Next came a highlight of our visit, when we had a mud bath with the elephants. After we had thoroughly coated them with a thick coating of mud; which they enjoyed immensely; we then shared a large elephant shower where we proceeded to clean off the mud. Wonderful fun for everyone concerned, both the pachyderms and the humans. Good thing we remembered to bring our swimsuits!

    Finally we showered in some conventional showers and we enjoyed a tasty meal of Thai curry and rice accompanied by fresh fruit.

     A wonderfully informative fun day.

©️ Written by John Yeo



Prompt ~ Explore what your travels in Asia have been like.


by John Yeo

  We were absolutely delighted with our visit to Tiger World and we thought this would be an unmatchable memory of our visit to Phuket. However, our visit to Thailand was not over yet.

 The above photograph is of a trio that entertained the resort guests in two of the dining areas most nights of the week during our stay. They were incredibly good and we enjoyed their music, which was mostly hits made famous by British and USA pop stars. I made enquiries trying to ascertain what name they were known by. Apparently they didn’t have a name, they were just happy to play together in the resort, entertaining the guests for a living. I guess they were paid a wage by the management.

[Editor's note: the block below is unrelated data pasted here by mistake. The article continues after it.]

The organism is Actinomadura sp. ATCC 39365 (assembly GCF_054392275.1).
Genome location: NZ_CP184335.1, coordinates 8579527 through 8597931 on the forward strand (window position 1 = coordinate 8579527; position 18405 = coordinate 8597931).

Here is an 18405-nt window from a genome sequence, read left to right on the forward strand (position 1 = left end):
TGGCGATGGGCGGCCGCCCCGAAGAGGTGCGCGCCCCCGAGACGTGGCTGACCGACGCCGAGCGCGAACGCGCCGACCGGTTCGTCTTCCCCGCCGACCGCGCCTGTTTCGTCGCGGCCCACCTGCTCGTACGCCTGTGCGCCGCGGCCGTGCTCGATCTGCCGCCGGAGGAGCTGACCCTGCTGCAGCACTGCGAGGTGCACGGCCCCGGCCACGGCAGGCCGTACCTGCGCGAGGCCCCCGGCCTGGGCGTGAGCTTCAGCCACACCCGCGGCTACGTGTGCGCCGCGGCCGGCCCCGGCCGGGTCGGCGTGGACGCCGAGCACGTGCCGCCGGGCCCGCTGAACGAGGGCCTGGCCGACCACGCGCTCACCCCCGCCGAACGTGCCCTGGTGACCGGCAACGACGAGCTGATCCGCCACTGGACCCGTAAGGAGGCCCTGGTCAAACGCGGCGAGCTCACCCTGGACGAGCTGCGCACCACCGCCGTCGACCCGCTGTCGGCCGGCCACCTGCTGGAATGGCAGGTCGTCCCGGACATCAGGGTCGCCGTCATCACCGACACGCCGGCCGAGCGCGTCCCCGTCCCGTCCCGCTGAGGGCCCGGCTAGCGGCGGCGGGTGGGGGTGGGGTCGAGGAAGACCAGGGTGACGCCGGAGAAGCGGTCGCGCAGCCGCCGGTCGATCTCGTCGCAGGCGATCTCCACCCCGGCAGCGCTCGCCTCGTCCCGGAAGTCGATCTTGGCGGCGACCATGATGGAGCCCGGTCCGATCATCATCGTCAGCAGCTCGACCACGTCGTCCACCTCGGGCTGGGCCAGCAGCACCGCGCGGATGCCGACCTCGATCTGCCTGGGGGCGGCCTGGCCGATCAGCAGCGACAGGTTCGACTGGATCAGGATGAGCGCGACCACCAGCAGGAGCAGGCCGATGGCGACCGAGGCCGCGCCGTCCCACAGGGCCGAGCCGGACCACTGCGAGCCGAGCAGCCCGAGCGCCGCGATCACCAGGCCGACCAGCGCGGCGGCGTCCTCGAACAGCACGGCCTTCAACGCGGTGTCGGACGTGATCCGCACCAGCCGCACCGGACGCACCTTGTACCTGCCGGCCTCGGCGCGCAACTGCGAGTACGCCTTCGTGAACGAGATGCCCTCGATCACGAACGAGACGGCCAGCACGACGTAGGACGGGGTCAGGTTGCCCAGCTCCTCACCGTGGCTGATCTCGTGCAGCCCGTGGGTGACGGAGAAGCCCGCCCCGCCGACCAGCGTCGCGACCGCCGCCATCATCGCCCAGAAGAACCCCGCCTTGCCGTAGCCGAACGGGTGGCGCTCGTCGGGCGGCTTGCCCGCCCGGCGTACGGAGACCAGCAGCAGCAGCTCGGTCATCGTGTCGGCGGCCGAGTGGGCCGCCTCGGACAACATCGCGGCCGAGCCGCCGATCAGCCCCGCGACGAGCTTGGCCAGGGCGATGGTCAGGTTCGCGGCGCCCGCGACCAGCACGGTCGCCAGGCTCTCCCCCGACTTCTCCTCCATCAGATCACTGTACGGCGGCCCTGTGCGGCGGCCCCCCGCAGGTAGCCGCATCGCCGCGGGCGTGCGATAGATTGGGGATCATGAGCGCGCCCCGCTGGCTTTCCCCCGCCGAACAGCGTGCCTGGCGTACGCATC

Both Margaret and I are gardeners and grow-your-own enthusiasts and we decided to hire a taxi for the day,with a view to exploring the agricultural areas on the island. This proved to be a disappointment as far as the agricultural areas were concerned but the driver did provide an interesting tour of the island’s tourist areas and a couple of blatant tourist traps.

  We passed many small roadside, beachside thriving businesses along the route and I opened the taxi window and began snapping off photographs along our way. 

I would have loved to have stopped along the way to photograph some of these entrepreneurs and their shacks. 

  We were taken on a hair-raising ride along a narrow road through a large, select, private beach, fronted with busy small businesses.

   I think the driver was taking a shortcut to our first stop, an impressive viewpoint high on some cliffs overlooking a bay containing an island with many small craft on the blue sea.